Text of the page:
Different Words For The Same Thing: Theater Review

Different Words for the Same Thing - P 2014
Craig Schwartz

Different Words for the Same Thing - P 2014

Sensitively executed sentimental family drama, suggestive of a new generational take on Our Town.

A sensitively executed sentimental family drama -- one which deals deftly with issues of diversity -- is suggestive of a new take on Our Town.

Part of the frenzy of reaction to the demographic and social changes in the United States has been the panicky realization that the impending threat of diversity has been irreversibly underway for such a considerable time that a more heterogenuous culture has already progressed in many ways toward acceptance as a norm. The arts have properly been in the vanguard of advocating for this new reality, and heedlessness of those traditional discriminations that no longer matter has penetrated deeply into even the nether portions of the American heartland, most particularly among the young. Certainly if one can buy kimchee (and sesame oil) at the supermarket in a rural Idaho town, our new nation has certainly waxed emergent.

Race nevertheless remains the intractable American question among those for whom it remains relevant, or even real, and nothing dies slower than ingrained attitudes. Kimber Lee’s world premiere play different words for the same thing (all lowercase) explores these issues with such subtlety that they are rarely explicitly raised.

THEATER REVIEW: Letters From Zora-– In Her Own Words

Alice (Jackie Chung), a Korean adoptee of parents Henry (Sam Anderson) and Marta (Alyson Reed), has long since fled Nampa, Idaho, for Chicago since the early death of her sister Maddy (Devin Kelley), who had married a Mexican chef from the north side of the tracks, Angel (Hector Atreyu Ruiz). Angel has raised their daughter Sylvie (Savannah Lathem) from infancy to adolescence, where she now tenuously flirts with his restaurant employee Frankie (Erick Lopez). Alice returns to help her ill mother, but there are bruised feelings and festering resentments that have endured throughout her absence that she first avoids, then attempts to reconcile.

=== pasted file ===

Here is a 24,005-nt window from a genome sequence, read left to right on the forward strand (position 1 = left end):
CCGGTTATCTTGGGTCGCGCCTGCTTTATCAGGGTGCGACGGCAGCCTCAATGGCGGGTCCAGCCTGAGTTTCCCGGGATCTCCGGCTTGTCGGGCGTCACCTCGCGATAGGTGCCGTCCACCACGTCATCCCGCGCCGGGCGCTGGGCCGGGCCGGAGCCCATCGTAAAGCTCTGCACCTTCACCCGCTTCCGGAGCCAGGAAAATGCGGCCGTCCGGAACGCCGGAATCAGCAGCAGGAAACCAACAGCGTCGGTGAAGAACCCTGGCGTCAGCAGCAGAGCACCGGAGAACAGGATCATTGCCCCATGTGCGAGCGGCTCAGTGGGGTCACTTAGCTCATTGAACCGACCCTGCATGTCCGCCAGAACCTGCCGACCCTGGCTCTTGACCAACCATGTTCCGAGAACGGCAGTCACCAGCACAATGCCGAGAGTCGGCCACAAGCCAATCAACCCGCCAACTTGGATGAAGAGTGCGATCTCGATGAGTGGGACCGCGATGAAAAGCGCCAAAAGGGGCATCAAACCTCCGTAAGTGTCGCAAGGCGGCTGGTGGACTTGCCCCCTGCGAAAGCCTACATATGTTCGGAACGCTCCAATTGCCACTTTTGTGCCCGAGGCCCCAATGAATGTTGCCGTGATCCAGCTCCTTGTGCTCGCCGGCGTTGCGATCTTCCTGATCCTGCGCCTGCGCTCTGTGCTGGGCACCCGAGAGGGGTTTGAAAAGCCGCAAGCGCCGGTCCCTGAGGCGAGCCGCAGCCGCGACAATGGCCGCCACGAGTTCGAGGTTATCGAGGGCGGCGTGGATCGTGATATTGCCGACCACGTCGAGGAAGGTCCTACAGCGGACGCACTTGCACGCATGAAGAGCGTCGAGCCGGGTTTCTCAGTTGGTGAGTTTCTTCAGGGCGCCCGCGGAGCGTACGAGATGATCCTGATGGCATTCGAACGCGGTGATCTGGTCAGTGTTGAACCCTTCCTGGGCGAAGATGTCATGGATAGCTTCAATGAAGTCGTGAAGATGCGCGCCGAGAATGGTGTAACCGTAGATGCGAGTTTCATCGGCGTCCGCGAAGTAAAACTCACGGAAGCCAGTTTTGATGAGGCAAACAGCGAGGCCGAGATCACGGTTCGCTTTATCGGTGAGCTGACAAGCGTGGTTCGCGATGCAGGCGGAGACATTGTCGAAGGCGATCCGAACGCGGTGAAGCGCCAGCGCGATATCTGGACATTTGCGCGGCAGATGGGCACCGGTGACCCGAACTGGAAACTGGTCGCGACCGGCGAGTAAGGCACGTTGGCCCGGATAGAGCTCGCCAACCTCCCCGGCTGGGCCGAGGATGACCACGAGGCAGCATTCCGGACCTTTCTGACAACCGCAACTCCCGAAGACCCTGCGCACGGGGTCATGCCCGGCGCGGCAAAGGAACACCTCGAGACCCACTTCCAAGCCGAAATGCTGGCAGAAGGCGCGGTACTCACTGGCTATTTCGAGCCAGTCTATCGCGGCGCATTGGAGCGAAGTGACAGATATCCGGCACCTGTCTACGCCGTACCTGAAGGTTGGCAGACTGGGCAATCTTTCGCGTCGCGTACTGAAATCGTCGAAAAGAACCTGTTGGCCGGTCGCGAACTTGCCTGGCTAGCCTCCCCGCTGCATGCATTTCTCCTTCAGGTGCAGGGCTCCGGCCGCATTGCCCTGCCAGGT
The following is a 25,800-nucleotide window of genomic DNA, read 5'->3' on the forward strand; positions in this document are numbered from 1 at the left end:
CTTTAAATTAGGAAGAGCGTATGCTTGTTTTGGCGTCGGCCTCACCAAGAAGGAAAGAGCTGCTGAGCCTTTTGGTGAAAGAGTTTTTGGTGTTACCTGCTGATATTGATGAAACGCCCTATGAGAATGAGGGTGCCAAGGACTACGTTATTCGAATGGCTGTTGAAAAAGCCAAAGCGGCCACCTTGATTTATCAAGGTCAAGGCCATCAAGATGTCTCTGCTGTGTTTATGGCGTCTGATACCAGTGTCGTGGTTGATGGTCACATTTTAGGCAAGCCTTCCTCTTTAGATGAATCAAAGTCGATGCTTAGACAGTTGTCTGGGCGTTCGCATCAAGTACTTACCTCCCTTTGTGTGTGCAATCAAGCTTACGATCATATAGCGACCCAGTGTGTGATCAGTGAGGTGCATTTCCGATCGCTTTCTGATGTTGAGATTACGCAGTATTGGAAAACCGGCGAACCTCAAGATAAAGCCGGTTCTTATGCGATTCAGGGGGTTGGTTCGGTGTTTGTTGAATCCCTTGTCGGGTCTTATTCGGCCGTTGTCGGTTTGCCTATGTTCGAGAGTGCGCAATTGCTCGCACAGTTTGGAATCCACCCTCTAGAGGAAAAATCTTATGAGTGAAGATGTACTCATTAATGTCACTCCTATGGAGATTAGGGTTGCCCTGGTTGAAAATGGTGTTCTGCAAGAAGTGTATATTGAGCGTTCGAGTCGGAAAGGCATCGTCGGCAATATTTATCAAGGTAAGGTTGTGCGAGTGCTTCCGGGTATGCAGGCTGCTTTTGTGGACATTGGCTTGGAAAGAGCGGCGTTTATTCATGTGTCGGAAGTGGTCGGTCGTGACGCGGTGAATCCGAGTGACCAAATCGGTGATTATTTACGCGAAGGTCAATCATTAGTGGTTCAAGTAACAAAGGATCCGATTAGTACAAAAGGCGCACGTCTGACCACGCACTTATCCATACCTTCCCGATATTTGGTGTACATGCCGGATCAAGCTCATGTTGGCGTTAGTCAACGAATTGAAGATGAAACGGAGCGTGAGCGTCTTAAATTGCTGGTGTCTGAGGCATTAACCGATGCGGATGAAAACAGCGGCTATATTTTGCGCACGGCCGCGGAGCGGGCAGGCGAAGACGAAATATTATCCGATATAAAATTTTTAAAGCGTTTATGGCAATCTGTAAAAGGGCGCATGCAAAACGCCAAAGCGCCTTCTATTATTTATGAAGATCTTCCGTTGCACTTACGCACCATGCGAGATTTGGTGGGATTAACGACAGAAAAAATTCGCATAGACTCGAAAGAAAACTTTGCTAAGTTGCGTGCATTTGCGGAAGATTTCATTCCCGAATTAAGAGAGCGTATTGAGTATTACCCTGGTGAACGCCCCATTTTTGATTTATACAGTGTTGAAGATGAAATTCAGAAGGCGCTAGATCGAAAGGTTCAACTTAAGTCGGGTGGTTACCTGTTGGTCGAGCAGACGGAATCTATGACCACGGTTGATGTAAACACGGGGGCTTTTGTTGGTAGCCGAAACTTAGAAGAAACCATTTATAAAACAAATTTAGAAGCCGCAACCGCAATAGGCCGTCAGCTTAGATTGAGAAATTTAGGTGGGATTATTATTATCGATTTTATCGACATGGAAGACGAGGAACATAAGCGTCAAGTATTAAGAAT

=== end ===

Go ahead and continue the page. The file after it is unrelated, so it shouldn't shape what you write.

Clearly, in broad outline, this panoramic view of multiple characters comprises a small town society considerably less uniform than that of the New Hampshire hamlet of Thornton Wilder’s Our Town, in ways that go considerably beyond the nostalgia-tinged eccentricities of that 1938 play. Yet it’s now easy to forget how innovative and experimental Wilder had been with his narrative form: the now routine direct address and fragmentary development of accumulating glimpses of character. Lee, too, follows in that tradition by scrambling the disclosure of suffficient information to realize who is who and how they relate to one another until a considerable way into the action. By the time we are allowed to get it, we already know a great deal to apply to that understanding.

This manipulation is performed with great skill and allows the writer to avoid almost entirely any didactic, or even particularly expository, dialogue, building her portraits out of the lapidary sculpting of ordinary speech and interaction. Alice’s first stop is the local donut shop, a location appearing quite frequently in any recent theater portraying today’s small-town life, tended by a childhood chum long nursing an unexpressed crush, Mike (Malcolm Madera). Lee deftly avoids crafting scenes in which a point is pointedly conveyed.

Nevertheless, once the many strands of relationships clarify themselves, Alice finds far too facile a means of reconciling long-simmering resentments and emotional distances. Lee’s extended epiphany sustains her restrained tone, but it is also at base frankly sentimental, more invoked than earned, and not nearly so complex as her orchestration toward that muted climax had been.

Under the steady direction of Neel Keller (last season’s fine The Nether, also at the Kirk Douglas), all the actors are models of contained delicacy, projecting a natural charm or stubborn recalcitrance (or both). The overweening undercurrent is one of frustrated good will. Notably for a CTG production, there are stray passages of Spanish dialogue that remains tastefully untranslated, although the feelings expressed are plainly manifest, and in today’s Los Angeles, what diehards remain who cannot glean the gist of at least rudimentary Spanish? 

Venue: Kirk Douglas Theatre, Culver City (runs through June 1)

Cast: Jackie Chung, Hector Atreyu Ruiz, Savannah Lathem, Erick Lopez, Sam Anderson, Alyson Reed, Malcolm Madera, Monica Horan, Jose’ Zuniga, Stephen Ellis, Devin Kelley, Rebecca Larsen

Director: Neel Keller

Playwright: Kimber Lee       

Set designer: Sarah Krainin

Lighting designer: Geoff Korf

Music & sound designer: Paul James Prendergast

Costume Designer: Candice Cain

Produced by The Center Theatre Group